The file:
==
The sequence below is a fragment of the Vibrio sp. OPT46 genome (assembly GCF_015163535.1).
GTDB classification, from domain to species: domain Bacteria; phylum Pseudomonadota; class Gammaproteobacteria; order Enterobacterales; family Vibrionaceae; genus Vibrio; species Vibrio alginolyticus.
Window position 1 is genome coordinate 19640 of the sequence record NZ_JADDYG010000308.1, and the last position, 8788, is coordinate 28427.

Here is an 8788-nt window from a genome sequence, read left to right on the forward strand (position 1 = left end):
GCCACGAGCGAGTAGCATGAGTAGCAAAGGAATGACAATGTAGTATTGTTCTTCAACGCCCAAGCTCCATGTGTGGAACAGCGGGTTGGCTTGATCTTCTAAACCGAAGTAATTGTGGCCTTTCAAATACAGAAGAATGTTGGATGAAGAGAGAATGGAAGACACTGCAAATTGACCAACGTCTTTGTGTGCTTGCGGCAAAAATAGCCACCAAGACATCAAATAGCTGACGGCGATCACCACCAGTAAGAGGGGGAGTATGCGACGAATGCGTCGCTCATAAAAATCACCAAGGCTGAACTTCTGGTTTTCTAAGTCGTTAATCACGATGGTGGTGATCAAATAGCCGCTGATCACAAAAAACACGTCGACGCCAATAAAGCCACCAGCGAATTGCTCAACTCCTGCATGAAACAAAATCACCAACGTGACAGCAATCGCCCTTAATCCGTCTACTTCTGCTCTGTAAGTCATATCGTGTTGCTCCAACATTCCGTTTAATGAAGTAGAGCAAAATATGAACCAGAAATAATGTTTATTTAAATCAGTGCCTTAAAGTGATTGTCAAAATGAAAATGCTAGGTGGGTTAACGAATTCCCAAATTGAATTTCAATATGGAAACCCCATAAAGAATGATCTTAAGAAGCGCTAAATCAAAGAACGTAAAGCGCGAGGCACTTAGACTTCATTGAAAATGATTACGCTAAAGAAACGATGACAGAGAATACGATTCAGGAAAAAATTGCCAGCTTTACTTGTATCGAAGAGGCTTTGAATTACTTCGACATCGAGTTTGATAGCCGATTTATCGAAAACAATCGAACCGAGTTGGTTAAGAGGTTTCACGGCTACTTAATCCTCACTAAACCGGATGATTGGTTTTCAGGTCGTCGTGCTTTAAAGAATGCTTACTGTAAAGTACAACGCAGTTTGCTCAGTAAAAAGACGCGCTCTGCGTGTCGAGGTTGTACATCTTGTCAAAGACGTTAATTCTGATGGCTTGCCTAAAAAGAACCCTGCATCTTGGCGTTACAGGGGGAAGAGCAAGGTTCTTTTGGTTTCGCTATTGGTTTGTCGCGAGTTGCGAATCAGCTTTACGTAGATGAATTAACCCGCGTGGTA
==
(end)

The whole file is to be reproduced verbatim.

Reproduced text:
The sequence below is a fragment of the Vibrio sp. OPT46 genome (assembly GCF_015163535.1).
GTDB classification, from domain to species: domain Bacteria; phylum Pseudomonadota; class Gammaproteobacteria; order Enterobacterales; family Vibrionaceae; genus Vibrio; species Vibrio alginolyticus.
Window position 1 is genome coordinate 19640 of the sequence record NZ_JADDYG010000308.1, and the last position, 8788, is coordinate 28427.

Here is an 8788-nt window from a genome sequence, read left to right on the forward strand (position 1 = left end):
GCCACGAGCGAGTAGCATGAGTAGCAAAGGAATGACAATGTAGTATTGTTCTTCAACGCCCAAGCTCCATGTGTGGAACAGCGGGTTGGCTTGATCTTCTAAACCGAAGTAATTGTGGCCTTTCAAATACAGAAGAATGTTGGATGAAGAGAGAATGGAAGACACTGCAAATTGACCAACGTCTTTGTGTGCTTGCGGCAAAAATAGCCACCAAGACATCAAATAGCTGACGGCGATCACCACCAGTAAGAGGGGGAGTATGCGACGAATGCGTCGCTCATAAAAATCACCAAGGCTGAACTTCTGGTTTTCTAAGTCGTTAATCACGATGGTGGTGATCAAATAGCCGCTGATCACAAAAAACACGTCGACGCCAATAAAGCCACCAGCGAATTGCTCAACTCCTGCATGAAACAAAATCACCAACGTGACAGCAATCGCCCTTAATCCGTCTACTTCTGCTCTGTAAGTCATATCGTGTTGCTCCAACATTCCGTTTAATGAAGTAGAGCAAAATATGAACCAGAAATAATGTTTATTTAAATCAGTGCCTTAAAGTGATTGTCAAAATGAAAATGCTAGGTGGGTTAACGAATTCCCAAATTGAATTTCAATATGGAAACCCCATAAAGAATGATCTTAAGAAGCGCTAAATCAAAGAACGTAAAGCGCGAGGCACTTAGACTTCATTGAAAATGATTACGCTAAAGAAACGATGACAGAGAATACGATTCAGGAAAAAATTGCCAGCTTTACTTGTATCGAAGAGGCTTTGAATTACTTCGACATCGAGTTTGATAGCCGATTTATCGAAAACAATCGAACCGAGTTGGTTAAGAGGTTTCACGGCTACTTAATCCTCACTAAACCGGATGATTGGTTTTCAGGTCGTCGTGCTTTAAAGAATGCTTACTGTAAAGTACAACGCAGTTTGCTCAGTAAAAAGACGCGCTCTGCGTGTCGAGGTTGTACATCTTGTCAAAGACGTTAATTCTGATGGCTTGCCTAAAAAGAACCCTGCATCTTGGCGTTACAGGGGGAAGAGCAAGGTTCTTTTGGTTTCGCTATTGGTTTGTCGCGAGTTGCGAATCAGCTTTACGTAGATGAATTAACCCGCGTGGTA